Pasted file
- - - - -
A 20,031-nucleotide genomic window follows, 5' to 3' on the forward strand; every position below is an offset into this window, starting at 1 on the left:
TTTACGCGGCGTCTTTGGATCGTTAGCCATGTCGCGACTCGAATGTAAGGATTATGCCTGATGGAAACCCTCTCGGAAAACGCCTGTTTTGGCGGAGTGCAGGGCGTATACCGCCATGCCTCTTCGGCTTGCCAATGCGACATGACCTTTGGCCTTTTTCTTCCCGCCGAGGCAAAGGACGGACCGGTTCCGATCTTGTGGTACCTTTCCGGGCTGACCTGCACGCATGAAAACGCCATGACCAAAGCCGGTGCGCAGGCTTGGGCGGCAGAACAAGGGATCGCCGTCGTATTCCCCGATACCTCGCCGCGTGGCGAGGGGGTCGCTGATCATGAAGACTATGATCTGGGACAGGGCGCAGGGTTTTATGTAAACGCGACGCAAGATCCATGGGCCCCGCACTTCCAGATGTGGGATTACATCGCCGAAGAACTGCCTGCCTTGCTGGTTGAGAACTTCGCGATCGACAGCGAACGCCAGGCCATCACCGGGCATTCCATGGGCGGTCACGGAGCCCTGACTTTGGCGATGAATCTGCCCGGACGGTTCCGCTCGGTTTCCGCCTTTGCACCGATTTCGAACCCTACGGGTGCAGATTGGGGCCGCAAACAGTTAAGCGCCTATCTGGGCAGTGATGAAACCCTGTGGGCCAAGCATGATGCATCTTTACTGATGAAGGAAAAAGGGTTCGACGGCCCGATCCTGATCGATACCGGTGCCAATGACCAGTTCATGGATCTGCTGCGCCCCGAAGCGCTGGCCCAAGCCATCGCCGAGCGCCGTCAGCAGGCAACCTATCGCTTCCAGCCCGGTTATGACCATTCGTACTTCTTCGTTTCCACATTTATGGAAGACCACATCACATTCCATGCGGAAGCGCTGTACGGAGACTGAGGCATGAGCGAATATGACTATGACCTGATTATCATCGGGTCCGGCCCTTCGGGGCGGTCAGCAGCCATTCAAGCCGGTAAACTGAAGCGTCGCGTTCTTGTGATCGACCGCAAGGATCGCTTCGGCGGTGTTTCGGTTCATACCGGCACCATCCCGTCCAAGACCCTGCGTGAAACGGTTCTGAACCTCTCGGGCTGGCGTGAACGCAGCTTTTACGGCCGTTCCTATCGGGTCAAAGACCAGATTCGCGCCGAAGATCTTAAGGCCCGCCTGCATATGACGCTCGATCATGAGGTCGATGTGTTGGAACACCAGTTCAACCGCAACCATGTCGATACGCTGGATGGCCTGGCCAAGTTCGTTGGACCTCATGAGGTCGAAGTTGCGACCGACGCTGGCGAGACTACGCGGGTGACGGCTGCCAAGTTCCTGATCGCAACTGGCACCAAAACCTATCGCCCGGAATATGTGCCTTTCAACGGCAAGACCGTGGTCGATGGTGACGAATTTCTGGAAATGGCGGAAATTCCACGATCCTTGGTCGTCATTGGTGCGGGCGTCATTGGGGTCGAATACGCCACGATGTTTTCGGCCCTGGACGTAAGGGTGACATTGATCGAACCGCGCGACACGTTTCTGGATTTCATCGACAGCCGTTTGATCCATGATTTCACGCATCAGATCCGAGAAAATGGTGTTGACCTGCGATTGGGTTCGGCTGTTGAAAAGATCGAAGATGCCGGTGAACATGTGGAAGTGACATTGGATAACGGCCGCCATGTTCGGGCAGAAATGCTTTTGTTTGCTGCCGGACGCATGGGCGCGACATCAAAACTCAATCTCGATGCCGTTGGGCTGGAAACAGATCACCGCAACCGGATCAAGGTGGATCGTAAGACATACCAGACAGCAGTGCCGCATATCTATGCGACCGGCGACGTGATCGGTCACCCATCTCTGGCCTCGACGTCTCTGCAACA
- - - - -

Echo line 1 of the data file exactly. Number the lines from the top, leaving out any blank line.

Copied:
A 20,031-nucleotide genomic window follows, 5' to 3' on the forward strand; every position below is an offset into this window, starting at 1 on the left: